Random Plant: Bloodroot

Bloodroot (Sanguinaria canadensis, Papaveraceae) photographed 04/15/2011 near Blissfield Michigan.

Today I noticed my first bloodroot plants (Sanguinaria canadensis, Papaveraceae) of the season growing in a local hardwood forest.  Each plant has a single leaf and a single flower, and in mid-April they’re just starting to open up.  By early May these short-lived spring ephemerals will be gone.

Bloodroot (Sanguinaria canadensis, Papaveraceae) photographed 04/18/2009 near Blissfield Michigan.

Bloodroot gets its name from the red sap stored in its rhizomes.  These underground perennating organs store carbohydrates and water that fuel the above-ground growth.  Rhizomes can spread out over an area and give rise to colonies of plants.  Because of this, plants are often found clustered together.  The sap in the rhizomes contains the toxin sanguinarine that is known to destroy animal cells.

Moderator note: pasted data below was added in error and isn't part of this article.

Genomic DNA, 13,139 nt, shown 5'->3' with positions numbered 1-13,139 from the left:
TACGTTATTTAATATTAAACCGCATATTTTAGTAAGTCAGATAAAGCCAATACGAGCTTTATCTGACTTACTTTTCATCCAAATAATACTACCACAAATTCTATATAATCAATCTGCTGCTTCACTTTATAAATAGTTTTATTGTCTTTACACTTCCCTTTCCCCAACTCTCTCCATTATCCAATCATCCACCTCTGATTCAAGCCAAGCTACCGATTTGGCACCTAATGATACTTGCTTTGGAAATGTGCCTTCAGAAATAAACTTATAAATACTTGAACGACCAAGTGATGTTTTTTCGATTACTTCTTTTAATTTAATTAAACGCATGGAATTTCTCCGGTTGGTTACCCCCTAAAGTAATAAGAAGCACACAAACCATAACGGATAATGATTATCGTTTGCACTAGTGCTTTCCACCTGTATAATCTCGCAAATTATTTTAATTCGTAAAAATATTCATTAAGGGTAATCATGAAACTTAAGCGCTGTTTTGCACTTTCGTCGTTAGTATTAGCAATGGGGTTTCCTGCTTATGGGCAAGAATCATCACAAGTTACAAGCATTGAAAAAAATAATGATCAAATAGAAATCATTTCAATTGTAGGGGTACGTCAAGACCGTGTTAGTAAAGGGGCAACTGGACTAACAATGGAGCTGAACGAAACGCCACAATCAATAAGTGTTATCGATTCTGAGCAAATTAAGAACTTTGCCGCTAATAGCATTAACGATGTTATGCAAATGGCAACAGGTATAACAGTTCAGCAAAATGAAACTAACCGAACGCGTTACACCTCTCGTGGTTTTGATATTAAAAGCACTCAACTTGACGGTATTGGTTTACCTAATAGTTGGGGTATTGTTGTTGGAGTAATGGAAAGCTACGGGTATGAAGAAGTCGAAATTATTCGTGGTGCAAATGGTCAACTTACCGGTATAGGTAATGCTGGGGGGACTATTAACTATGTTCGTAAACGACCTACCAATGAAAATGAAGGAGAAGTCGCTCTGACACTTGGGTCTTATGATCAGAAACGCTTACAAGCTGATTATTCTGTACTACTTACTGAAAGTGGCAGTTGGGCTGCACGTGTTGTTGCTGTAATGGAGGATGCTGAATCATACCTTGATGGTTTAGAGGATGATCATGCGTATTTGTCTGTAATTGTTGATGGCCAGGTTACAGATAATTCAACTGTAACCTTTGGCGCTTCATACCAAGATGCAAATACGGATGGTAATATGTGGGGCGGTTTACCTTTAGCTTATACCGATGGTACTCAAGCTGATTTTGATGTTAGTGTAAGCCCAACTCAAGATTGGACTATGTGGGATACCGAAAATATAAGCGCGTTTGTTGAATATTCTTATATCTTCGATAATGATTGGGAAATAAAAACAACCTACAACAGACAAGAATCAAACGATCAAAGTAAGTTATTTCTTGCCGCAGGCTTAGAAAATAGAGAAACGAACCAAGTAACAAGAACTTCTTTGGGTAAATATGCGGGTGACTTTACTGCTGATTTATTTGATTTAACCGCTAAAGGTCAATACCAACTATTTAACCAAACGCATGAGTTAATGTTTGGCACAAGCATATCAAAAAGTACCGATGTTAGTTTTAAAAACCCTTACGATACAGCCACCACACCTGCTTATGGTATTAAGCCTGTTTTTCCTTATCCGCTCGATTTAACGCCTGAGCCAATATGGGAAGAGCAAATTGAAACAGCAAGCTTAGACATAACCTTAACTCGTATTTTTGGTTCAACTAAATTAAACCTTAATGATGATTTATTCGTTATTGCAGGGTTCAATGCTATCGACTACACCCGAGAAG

Bloodroot (Sanguinaria canadensis, Papaveraceae) photographed 04/15/2011 near Blissfield Michigan.

Pollinators include bees and flies, while seed dispersion is conducted primarily by ants.  Bloodroot seeds have protein-rich structures known as elaiosomes attached to them.  Ants bring the seeds to their nests and larvae eat the elaisosomes, leaving the seeds to germinate.


About Jeremy Sell

Science and nature nerd.
This entry was posted in Botany, Ecology, Random Plant and tagged , . Bookmark the permalink.

3 Responses to Random Plant: Bloodroot

  1. Pingback: Random Plant: Virginia spring beauty | The Life of Your Time

  2. neihtn2012 says:

    Interesting plant: couldn’t it be used in some cancer treatment?


  3. Jeremy Sell says:

    It may have potential as a cancer treatment. Traditional treatments already exist, but typically create more problems than they solve. Sanguinarine can be harmful when used recklessly.


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